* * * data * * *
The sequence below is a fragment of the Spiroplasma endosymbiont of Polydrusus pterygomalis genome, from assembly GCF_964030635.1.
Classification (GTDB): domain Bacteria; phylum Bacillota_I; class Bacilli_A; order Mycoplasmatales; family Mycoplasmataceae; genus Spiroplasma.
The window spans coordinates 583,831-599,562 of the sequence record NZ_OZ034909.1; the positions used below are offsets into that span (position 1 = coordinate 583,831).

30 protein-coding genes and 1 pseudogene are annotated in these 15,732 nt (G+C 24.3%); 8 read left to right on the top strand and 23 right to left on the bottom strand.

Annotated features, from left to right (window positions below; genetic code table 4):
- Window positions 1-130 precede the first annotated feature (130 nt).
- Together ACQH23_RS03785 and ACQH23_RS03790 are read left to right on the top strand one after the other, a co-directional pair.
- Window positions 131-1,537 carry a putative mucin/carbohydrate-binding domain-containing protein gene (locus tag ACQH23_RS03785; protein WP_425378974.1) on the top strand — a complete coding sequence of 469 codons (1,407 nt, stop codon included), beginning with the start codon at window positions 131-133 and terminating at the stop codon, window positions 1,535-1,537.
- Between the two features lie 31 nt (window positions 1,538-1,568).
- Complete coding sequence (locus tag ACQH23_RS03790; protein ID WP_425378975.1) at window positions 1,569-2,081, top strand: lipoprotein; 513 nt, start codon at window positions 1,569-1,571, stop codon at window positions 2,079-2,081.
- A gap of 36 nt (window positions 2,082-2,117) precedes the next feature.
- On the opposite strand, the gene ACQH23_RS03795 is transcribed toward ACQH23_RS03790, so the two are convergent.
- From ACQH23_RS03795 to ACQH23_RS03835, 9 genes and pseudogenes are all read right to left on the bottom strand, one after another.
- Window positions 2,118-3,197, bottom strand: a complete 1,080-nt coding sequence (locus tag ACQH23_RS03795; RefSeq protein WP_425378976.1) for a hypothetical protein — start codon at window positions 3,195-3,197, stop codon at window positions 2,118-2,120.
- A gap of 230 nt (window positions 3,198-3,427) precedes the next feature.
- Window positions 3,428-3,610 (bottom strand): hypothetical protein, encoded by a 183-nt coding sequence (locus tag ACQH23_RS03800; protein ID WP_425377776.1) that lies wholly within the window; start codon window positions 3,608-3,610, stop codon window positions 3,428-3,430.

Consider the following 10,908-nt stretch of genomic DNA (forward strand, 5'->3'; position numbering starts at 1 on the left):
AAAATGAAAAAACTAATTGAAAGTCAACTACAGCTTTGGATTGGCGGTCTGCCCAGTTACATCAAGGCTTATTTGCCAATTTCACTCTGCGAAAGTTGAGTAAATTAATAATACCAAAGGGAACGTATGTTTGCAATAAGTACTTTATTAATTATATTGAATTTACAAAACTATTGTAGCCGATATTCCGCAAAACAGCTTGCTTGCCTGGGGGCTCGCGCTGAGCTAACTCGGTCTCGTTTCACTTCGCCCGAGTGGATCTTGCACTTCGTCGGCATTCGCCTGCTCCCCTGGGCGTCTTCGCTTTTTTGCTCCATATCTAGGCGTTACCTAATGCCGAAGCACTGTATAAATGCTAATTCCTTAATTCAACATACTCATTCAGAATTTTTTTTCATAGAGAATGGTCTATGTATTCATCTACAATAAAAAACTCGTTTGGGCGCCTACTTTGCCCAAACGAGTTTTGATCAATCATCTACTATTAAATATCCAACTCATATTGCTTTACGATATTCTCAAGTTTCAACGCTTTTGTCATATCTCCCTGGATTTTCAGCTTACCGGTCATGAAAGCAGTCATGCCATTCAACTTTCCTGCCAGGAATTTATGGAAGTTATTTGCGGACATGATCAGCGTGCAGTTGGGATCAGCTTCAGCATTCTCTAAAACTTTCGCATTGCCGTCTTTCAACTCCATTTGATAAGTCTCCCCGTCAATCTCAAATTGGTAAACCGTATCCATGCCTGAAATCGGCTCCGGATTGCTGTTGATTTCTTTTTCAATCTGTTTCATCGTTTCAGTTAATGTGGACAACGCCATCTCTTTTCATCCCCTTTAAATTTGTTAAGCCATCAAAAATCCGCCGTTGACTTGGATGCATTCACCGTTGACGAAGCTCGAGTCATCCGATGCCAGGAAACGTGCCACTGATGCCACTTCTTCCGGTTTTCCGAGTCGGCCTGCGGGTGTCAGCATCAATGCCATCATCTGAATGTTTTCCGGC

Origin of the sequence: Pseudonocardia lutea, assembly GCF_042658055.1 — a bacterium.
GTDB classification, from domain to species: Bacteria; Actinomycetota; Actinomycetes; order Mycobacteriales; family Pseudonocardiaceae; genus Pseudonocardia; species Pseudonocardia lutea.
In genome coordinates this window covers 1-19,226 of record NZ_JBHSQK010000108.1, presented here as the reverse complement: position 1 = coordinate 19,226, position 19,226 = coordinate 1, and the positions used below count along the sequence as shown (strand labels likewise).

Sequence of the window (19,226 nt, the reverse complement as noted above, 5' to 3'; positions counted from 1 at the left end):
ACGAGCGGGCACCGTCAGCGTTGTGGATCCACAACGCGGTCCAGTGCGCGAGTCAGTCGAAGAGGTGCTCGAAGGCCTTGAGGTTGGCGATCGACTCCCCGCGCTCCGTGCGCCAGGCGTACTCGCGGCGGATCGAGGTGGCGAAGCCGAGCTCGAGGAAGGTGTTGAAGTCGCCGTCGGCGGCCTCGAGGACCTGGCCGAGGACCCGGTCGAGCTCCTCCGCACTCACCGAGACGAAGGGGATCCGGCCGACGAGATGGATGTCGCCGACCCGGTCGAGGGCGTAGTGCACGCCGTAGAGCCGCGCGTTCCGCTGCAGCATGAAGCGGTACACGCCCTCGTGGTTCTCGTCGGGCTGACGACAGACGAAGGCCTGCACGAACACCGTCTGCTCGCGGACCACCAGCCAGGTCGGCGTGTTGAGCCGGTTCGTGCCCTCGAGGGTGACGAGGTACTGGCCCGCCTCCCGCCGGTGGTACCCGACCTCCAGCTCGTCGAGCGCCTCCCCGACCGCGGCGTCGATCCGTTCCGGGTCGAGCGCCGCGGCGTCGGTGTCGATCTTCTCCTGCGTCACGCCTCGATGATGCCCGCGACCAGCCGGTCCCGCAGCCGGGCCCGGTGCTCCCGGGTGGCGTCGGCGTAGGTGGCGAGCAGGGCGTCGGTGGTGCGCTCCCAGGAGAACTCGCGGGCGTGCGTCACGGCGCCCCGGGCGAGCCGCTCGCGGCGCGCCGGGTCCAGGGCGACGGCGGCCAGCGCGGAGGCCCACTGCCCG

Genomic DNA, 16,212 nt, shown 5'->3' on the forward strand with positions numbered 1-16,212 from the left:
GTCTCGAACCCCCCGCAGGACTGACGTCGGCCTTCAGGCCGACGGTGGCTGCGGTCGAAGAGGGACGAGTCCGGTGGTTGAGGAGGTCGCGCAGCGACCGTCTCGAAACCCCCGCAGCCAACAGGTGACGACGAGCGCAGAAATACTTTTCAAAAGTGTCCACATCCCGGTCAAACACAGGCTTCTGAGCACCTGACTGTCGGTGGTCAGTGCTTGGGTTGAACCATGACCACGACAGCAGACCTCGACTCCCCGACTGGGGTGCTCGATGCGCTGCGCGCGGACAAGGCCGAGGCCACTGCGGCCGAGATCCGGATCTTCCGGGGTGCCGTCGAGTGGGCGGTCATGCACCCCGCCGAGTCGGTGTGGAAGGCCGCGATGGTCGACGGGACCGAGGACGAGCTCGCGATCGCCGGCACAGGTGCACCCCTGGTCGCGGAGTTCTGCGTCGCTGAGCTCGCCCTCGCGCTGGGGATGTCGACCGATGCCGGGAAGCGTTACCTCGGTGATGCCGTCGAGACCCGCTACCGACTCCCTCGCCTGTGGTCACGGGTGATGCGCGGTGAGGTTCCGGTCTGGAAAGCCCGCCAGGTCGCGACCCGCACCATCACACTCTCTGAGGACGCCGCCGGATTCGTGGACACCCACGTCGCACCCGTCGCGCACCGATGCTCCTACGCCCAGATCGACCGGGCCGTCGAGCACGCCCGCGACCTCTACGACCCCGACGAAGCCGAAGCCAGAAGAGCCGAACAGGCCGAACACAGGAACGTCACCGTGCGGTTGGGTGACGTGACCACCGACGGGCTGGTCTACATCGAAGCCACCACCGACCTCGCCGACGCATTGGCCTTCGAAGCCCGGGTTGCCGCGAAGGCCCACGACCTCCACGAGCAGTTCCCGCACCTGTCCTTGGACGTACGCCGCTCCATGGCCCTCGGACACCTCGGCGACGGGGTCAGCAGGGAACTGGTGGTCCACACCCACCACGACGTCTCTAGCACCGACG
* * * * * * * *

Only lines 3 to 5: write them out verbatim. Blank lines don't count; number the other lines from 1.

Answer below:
The window spans coordinates 583,831-599,562 of the sequence record NZ_OZ034909.1; the positions used below are offsets into that span (position 1 = coordinate 583,831).

30 protein-coding genes and 1 pseudogene are annotated in these 15,732 nt (G+C 24.3%); 8 read left to right on the top strand and 23 right to left on the bottom strand.

Annotated features, from left to right (window positions below; genetic code table 4):